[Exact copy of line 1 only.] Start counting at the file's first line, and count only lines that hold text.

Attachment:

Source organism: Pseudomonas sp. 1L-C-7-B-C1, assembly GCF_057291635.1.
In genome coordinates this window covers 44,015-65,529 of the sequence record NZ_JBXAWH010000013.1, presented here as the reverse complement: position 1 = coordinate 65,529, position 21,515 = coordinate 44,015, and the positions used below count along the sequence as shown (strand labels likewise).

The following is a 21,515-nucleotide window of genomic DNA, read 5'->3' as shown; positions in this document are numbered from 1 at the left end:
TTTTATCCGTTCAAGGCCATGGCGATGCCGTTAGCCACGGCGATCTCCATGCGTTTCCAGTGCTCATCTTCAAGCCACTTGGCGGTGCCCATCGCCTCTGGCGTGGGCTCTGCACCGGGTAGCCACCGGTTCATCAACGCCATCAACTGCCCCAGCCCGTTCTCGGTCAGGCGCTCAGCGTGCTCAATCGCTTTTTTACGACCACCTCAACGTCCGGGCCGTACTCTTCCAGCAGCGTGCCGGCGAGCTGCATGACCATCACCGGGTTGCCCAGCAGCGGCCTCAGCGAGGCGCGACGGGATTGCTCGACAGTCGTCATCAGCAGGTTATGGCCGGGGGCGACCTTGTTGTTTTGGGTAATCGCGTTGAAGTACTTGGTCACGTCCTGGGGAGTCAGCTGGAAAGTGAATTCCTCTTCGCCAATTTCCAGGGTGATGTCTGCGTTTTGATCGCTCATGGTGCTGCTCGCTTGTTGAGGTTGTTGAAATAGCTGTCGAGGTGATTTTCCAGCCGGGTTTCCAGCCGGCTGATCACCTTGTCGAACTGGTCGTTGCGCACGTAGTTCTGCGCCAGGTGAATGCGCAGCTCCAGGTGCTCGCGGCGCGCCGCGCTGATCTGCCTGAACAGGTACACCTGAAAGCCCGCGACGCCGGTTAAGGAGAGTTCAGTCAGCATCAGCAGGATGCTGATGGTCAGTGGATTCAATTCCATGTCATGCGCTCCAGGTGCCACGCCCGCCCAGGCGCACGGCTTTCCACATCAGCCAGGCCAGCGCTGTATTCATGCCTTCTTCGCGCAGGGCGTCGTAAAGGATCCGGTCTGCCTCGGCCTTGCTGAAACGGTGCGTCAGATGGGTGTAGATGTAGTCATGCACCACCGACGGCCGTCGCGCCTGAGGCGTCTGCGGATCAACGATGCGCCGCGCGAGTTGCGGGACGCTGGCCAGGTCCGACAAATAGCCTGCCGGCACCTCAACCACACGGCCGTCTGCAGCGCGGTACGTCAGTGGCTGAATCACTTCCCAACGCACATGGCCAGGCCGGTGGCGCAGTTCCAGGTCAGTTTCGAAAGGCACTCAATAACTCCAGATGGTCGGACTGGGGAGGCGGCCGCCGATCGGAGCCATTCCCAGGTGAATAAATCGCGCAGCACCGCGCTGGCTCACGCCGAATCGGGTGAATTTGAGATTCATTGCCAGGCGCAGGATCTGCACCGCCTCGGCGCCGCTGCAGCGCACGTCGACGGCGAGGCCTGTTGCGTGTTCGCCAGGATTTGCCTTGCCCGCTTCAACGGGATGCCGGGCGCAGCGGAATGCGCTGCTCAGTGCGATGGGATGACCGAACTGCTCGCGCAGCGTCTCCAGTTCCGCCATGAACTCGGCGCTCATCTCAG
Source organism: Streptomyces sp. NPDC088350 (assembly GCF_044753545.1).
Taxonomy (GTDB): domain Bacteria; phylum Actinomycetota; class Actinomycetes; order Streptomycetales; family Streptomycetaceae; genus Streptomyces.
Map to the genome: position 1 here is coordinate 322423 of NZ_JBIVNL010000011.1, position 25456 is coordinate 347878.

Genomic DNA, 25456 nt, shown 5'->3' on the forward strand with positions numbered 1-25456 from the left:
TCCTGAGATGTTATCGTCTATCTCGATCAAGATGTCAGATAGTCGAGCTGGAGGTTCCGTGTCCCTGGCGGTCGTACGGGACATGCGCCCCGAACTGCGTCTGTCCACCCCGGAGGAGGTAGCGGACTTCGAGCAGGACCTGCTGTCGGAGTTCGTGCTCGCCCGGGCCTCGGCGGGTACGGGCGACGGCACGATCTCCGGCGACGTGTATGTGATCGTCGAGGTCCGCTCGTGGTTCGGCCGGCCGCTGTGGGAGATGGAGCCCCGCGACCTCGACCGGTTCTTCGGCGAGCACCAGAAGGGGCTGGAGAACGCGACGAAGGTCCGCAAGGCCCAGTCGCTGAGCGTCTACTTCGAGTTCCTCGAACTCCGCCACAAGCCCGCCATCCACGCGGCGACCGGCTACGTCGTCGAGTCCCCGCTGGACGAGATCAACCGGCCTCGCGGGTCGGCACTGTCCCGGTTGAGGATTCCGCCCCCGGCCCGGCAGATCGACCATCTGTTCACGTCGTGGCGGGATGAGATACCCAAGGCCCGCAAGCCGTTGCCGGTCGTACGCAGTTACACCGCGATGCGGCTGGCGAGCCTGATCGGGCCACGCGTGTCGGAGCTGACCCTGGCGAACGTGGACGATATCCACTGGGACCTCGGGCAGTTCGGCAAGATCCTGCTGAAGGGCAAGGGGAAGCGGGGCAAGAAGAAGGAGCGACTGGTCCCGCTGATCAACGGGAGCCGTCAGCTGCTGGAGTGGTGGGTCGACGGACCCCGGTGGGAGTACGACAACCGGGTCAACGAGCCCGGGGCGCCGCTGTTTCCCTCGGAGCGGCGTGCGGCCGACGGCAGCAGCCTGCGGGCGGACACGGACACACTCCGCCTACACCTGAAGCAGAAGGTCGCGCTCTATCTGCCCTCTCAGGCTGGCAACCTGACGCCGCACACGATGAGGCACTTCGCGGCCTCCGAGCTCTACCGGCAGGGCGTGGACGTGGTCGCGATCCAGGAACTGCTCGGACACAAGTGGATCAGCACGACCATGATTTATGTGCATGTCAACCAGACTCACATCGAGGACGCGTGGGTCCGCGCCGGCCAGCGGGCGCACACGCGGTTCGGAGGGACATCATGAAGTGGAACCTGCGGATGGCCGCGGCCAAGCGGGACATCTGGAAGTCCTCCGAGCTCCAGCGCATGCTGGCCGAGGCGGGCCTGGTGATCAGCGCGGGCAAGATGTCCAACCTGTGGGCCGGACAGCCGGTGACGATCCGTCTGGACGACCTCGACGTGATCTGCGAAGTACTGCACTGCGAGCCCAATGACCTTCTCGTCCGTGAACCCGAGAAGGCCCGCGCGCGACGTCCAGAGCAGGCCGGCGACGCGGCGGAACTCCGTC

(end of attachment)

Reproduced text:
Source organism: Pseudomonas sp. 1L-C-7-B-C1, assembly GCF_057291635.1.